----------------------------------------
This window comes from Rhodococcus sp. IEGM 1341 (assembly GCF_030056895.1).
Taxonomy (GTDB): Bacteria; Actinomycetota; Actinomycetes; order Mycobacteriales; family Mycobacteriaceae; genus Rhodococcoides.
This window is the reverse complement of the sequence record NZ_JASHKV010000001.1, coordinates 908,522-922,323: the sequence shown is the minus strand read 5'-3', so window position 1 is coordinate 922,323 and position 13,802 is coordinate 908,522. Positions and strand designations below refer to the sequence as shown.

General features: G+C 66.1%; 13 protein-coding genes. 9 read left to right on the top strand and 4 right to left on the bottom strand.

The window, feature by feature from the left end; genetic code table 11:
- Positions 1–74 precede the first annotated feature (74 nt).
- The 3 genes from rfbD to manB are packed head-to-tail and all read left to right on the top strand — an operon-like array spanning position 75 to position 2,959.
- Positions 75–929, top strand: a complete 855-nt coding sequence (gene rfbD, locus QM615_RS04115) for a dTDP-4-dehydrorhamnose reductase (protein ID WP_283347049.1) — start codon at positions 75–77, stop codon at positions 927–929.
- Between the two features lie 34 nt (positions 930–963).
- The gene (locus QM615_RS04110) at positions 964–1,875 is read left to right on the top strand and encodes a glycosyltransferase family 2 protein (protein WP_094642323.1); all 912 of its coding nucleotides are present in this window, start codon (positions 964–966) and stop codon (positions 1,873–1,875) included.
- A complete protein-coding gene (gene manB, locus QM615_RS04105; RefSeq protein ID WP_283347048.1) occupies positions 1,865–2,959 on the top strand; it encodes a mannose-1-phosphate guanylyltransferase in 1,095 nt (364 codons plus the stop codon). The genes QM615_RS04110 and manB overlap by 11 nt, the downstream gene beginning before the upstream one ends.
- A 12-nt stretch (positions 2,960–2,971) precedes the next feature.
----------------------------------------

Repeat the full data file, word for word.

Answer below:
This window comes from Rhodococcus sp. IEGM 1341 (assembly GCF_030056895.1).
Taxonomy (GTDB): Bacteria; Actinomycetota; Actinomycetes; order Mycobacteriales; family Mycobacteriaceae; genus Rhodococcoides.
This window is the reverse complement of the sequence record NZ_JASHKV010000001.1, coordinates 908,522-922,323: the sequence shown is the minus strand read 5'-3', so window position 1 is coordinate 922,323 and position 13,802 is coordinate 908,522. Positions and strand designations below refer to the sequence as shown.

General features: G+C 66.1%; 13 protein-coding genes. 9 read left to right on the top strand and 4 right to left on the bottom strand.

The window, feature by feature from the left end; genetic code table 11:
- Positions 1–74 precede the first annotated feature (74 nt).
- The 3 genes from rfbD to manB are packed head-to-tail and all read left to right on the top strand — an operon-like array spanning position 75 to position 2,959.
- Positions 75–929, top strand: a complete 855-nt coding sequence (gene rfbD, locus QM615_RS04115) for a dTDP-4-dehydrorhamnose reductase (protein ID WP_283347049.1) — start codon at positions 75–77, stop codon at positions 927–929.
- Between the two features lie 34 nt (positions 930–963).
- The gene (locus QM615_RS04110) at positions 964–1,875 is read left to right on the top strand and encodes a glycosyltransferase family 2 protein (protein WP_094642323.1); all 912 of its coding nucleotides are present in this window, start codon (positions 964–966) and stop codon (positions 1,873–1,875) included.
- A complete protein-coding gene (gene manB, locus QM615_RS04105; RefSeq protein ID WP_283347048.1) occupies positions 1,865–2,959 on the top strand; it encodes a mannose-1-phosphate guanylyltransferase in 1,095 nt (364 codons plus the stop codon). The genes QM615_RS04110 and manB overlap by 11 nt, the downstream gene beginning before the upstream one ends.
- A 12-nt stretch (positions 2,960–2,971) precedes the next feature.